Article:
A few months later, people hope to be immunized against COVID-19 and then fight against the disease in the future. A few weeks later, Air Force veteran Diane Drewes was on the phone when the phone rang I took my last breath at a hospice center in Ohio. It was a medical worker who called to arrange her first appointment for the coronavirus injection.
Druze’s daughter, Laura Brown, was shocked during the January conference call, but did not criticize the call or even explain that her 75-year-old mother was dying. She said it didn̵
Brown said: “But my sister and I feel sorry that it’s too late.” “This seems to be the last insult.”
Since the vaccine was first provided in mid-December, more than 247,000 people in the United States have died of COVID-19. Officials warned that it would take several months to distribute enough vaccines to achieve immunity in the herd. Since the initial supply of vaccines is extremely limited and the virus spreads throughout the country during the winter, it is a sad reality that some vaccines will be infected with COVID-19 and die before being vaccinated.
The survey shows that a large part of the American population is skeptical of vaccines, so it is impossible to say exactly how many dead people even want to be immunized. But Brown said her mother desperately wanted one. Other families have experienced similar painful experiences, telling stories about relatives who were infected after months of safety protection and then died before taking the medicine.
Charlotte Crawford worked in the microbiology laboratory of Parkland Hospital in Dallas for 40 years. Thanks to her work, she received two doses of Moderna vaccine in January. Complete immunity. However, she endured the pain of watching her husband and two adult children contract COVID-19 and die before the shooting.
The widow said that Henry Royce Crawford, 65, had an appointment for the vaccine when he was ill. Crawford said that their children, 33-year-old Roycie Crawford (Roycie Crawford) and 38-year-old Natalia Crawford (Natalia Crawford), also wanted to shoot, but I haven’t found the shot when I was sick and died.
The days since their deaths in late February and early March have been a mess for Crawford. When she begged anyone who was willing to be vaccinated as soon as possible, she was still trying to find out what happened.
“All I know is that I attended three funerals in three weeks,” said Crawford of Forney, Texas.
According to data from the Centers for Disease Control and Prevention, more than 96 million people in the United States have received at least one dose of the vaccine, but only 53 million people have received full vaccination, accounting for about 16% of the US population.
With the widespread use of doses now, the pace of shooting is accelerating. With the increase in virus cases, more than a dozen states have opened up vaccination eligibility to all adults.
Only one injection is completed by Johnson & Johnson. Therefore, the waiting time between the first injection and the second injection of Pfizer and Moderna vaccines will cause the recipient to remain vulnerable and vulnerable to infection, requiring several weeks of waiting.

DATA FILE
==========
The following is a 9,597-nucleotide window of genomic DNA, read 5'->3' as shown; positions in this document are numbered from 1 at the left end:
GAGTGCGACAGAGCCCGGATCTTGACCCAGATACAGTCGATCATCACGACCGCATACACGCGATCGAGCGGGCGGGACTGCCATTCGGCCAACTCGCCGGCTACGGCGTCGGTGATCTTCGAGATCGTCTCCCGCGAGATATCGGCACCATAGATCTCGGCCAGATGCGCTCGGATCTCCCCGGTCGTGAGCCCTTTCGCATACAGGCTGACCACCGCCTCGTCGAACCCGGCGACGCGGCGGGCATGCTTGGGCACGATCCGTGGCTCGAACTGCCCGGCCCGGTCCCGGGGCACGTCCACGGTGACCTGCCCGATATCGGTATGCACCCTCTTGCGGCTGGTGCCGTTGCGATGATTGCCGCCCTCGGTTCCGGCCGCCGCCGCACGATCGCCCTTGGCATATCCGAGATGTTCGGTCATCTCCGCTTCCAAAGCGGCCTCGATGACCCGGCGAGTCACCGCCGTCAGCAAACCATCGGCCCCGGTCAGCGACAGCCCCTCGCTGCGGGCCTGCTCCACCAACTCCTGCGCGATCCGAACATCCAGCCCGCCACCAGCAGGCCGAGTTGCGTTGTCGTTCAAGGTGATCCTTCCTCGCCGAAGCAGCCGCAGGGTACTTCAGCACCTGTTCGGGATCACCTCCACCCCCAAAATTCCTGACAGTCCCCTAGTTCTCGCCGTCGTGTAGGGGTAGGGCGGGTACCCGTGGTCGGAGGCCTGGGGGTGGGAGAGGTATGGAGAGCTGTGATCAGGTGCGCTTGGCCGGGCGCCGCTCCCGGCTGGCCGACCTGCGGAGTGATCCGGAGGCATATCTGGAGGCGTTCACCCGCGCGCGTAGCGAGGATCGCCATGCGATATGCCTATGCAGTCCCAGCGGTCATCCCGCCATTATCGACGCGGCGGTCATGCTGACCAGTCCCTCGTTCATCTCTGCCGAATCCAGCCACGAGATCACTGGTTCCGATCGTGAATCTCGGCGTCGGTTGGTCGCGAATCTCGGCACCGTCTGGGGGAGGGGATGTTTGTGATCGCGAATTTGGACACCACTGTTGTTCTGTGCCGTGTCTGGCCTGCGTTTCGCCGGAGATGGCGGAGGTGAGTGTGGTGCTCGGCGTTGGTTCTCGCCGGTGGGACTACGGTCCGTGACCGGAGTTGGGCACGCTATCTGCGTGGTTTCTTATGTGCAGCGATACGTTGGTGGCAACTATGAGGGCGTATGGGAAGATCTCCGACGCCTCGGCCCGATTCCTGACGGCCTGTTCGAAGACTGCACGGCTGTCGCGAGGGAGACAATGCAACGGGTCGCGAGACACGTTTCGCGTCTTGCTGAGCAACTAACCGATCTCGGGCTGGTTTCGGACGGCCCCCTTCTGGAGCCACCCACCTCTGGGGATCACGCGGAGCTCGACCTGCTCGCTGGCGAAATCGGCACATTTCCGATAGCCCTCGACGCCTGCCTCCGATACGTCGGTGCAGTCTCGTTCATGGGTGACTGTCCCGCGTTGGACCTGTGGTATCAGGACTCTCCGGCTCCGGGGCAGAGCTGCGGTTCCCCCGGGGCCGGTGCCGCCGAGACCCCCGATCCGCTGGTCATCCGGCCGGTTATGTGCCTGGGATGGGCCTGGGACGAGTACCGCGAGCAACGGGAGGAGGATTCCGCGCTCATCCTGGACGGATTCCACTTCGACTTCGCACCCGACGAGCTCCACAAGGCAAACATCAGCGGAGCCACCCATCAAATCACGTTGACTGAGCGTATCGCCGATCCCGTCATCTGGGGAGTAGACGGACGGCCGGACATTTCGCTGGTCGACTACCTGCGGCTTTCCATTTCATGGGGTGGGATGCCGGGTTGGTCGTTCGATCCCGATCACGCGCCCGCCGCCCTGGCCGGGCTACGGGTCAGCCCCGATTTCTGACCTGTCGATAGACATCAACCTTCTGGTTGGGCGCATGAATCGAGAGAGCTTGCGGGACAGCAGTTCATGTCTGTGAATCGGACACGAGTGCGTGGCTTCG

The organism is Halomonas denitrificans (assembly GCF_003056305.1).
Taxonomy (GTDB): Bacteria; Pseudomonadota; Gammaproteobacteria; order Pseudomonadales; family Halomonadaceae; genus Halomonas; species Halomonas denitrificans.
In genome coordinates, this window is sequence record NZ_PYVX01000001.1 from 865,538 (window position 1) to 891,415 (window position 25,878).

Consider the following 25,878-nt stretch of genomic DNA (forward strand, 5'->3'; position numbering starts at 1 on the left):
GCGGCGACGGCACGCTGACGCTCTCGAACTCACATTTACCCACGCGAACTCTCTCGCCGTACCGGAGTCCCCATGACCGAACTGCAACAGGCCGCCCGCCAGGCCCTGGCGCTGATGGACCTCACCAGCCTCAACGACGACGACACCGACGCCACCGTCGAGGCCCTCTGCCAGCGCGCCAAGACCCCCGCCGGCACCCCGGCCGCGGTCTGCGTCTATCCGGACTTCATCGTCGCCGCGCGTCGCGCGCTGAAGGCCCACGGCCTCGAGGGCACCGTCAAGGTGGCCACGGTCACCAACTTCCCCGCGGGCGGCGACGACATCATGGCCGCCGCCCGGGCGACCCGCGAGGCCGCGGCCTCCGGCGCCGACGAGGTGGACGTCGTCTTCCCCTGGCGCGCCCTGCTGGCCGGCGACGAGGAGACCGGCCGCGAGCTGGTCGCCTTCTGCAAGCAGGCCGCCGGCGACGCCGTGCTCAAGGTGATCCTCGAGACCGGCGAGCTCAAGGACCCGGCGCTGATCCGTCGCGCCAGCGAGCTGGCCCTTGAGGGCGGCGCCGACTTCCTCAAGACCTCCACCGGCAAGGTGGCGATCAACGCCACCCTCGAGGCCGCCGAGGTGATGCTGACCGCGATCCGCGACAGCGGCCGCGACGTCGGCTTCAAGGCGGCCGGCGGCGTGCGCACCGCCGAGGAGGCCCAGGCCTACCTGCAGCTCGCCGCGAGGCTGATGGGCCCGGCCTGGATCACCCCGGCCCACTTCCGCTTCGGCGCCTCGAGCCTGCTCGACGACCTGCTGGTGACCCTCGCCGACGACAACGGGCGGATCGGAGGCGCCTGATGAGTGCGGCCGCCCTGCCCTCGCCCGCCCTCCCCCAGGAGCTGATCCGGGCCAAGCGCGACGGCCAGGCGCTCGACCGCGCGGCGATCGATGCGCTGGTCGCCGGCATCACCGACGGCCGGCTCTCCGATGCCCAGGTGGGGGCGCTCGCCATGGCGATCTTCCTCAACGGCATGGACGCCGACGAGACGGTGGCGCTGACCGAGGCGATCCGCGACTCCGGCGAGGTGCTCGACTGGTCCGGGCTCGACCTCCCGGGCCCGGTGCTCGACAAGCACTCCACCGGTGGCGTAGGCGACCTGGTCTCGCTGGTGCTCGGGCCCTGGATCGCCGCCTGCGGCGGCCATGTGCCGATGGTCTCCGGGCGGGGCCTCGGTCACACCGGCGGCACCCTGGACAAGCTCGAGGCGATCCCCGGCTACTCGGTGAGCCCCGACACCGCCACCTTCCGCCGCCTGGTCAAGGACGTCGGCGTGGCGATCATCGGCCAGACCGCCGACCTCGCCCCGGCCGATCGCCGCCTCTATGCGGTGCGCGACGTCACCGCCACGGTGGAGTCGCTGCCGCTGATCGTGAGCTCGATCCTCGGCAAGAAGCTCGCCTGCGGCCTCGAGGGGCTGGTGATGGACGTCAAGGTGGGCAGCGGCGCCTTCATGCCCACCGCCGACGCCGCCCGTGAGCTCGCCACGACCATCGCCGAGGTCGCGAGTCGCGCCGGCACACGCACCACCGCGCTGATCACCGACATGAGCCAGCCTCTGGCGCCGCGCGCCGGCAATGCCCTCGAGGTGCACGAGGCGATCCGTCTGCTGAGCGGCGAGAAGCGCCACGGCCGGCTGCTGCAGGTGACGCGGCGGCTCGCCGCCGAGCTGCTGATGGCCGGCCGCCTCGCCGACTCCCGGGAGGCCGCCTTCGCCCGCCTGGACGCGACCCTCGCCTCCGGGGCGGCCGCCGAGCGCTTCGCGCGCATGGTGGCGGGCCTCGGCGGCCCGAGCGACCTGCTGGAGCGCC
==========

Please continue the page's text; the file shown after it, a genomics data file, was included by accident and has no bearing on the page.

Daughter Julie Rasmussen said that waiting for the second shot was too long for Richard Rasmussen in Las Vegas.
Richard Rasmussen, 73, firmly believes in wearing a mask for protection, and received the first dose of Pfizer vaccine in early January. She said: “He is very happy to get the vaccine.”
Julie Rasmussen said, however, Rasmussen tested positive for the virus 10 days later and died on February 19 before receiving a second dose. She said that his final drop was breathtaking.
“Now I am alone,” Rasmussen said in an email interview. “He used to be my best friend. We text every day, all day long. I have no brothers or sisters. No husband/boyfriend. He is single. I browse the legal system and clean up his house alone.”
On the same day that Rasmussen died, Deidre Love Sullens of Oklahoma City stood in the icy snow parking lot of the vaccine clinic because of his mother, 65-year-old Catherine Douglas ( Catherine Douglas and her stepfather, Asa Bartlett Douglas (Asa Bartlett Douglas) died and felt grief, 58 years old, and then filmed COVID-19 within 16 days.
“They and I see the vaccine as the only life-changing factor, which allows us to witness it again. This is our goal. We all aim to get the vaccine so that we can get together again so that my mother can be with My daughter plays so that we can go to the nursing home to visit my grandmother, not just visits,” Sullens said in an email in an interview.
On that cold February day, due to bad weather preventing others from making appointments, they had to work hard to get a worker named Surens into the clinic for immunization. Sullens said she was overcome by tears and an “incredible feeling of surrealism” as she entered.
“I was thinking,’If only my parents can stay for two more months… they will be vaccinated here too. They are still alive. They will be here with me,'” she said.